The problem for Subaru when it comes to the automatic transmission is threefold: first, a manual isn’t available for the wagon from the factory; secondly, there appears to be a dogged rejection of torque converter autos from Subaru HQ apart from in the unique BRZ coupe; and thirdly, that rival cars offer far superior transmissions.
The Skoda Octavia RS, for instance, makes use of a more advanced dual-clutch automatic with wet clutches for higher torque acceptance and greater reliability. The Skoda might be 22kW down on the Subaru — not to mention it’s also FWD — but it definitely feels quicker thanks to its snappily-shifting auto.
You do get used to the CVT, though, and in sport sharp it allows you to make use of the peach of an engine that has real thrust, especially in the mid-range. Digging into the throttle early on corner exit sees the AWD system hook up quickly and neutrally and the WRX Sportswagon can fire out of bends with huge zeal.
It’s a shame that Subaru hasn’t seen fit to equip its flagship performance car with a sports exhaust. Let alone the family-focussed wagon, not even the manual sedan has any notable growl. The boxer burble is dead, at least for now. Subaru Australia says an accessory exhaust is coming, but it’s unlikely this system will have the factory-tuned perfection of a Hyundai i30 N, which sounds very naughty compared to the near-silent WRX. Even the studious Octavia has more attitude.
The steering, similarly, is accurate and quick with a natural-feeling ratio, and well-judged weighting in comfort mode, but road feel through the electric rack is basically absent. The wagon is also specified with insufficiently grippy tyres from the factory. The sedan scores 245/40R18 Bridgestone rubber but the wagon makes do with scrabbly 225/45R18 Yokohama BlueEarth boots. At least this is fixable by the customer, and the car would respond very well to a set of higher-end Continental or Michelin tyres.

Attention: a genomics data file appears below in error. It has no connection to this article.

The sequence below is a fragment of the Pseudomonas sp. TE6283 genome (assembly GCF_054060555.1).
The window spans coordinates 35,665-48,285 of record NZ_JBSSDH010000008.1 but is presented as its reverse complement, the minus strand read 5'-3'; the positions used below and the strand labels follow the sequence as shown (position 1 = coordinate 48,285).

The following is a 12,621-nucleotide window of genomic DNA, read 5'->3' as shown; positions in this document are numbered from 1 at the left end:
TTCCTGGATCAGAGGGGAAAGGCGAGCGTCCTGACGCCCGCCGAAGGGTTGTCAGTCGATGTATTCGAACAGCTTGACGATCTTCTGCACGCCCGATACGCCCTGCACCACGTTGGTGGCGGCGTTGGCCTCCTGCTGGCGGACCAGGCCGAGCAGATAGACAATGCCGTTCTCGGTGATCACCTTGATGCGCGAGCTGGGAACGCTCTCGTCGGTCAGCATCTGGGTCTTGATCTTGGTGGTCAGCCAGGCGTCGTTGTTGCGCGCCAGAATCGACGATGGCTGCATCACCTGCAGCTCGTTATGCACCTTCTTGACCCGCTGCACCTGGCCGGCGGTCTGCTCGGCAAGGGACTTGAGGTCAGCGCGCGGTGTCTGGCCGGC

One saving grace of the tS variant of the Sportswagon is its superb adaptively-damped suspension, which manages a rare combination of supple ride quality and good body control. Crucially, this is a setup that is ONLY available on the tS.
The old Levorg attracted negative attention for its loose rear suspension control, which could disrupt stability on high-amplitude country road crests in particular. In all specifications, the new WRX Sportswagon is suspended better than the Levorg, but there is a yawning gap between the competence of the suspension fitted to the lesser Sportswagons and the top-shelf tS.
On fixed dampers, the base and GT variants really struggle to contain their 1607kg mass when sudden inputs are made through the steering wheel — fast changes of direction result in immediate, jerking ESC intervention. It’s not unsafe, per se, but it stifles driver engagement straight away, and it’s difficult to understand how this behaviour was allowed to leave the proving ground with a green light.
The base suspension also reacts badly to big hits on country road, requiring two damper strokes to recover, too slowly, from nasty undulations that are all too common on regional routes in Australia.
Credit to Subaru for launching the car on truly honest and difficult roads, but this choice mainly served to show that any buyer intending to tackle complex tarmac at pace must choose the tS, which basically feels like a different car!
On adaptive dampers the WRX tS Sportswagon takes lumps and bumps in its stride and is two or three times more agile in our estimation, as the front end more adeptly contains roll and avoids triggering ESC as a result. Corners can be strung together with fluency, and as a bonus, you’re rewarded with better day-to-day ride quality in town too.
Subaru has pursued increasing consistency with its interiors, and the WRX Sportswagon follows the popular new Outback in adopting a vertical slate touchscreen as the centrepiece of its cabin design.
The 11.6-inch unit is clear and bright – though resolution could be more crisp. Apple CarPlay and Android Auto are available (though only via cable, not wirelessly), and Subaru’s TomTom-derived integrated navigation is very easy to use.
Sound quality from the six-speaker stereo is only average, though. Oddly, the Sportswagon is not available with the 10-speaker Harman-Kardon stereo fitted to some sedan variants, though even the sedan’s H-K unit could have been tuned better from an acoustic standpoint.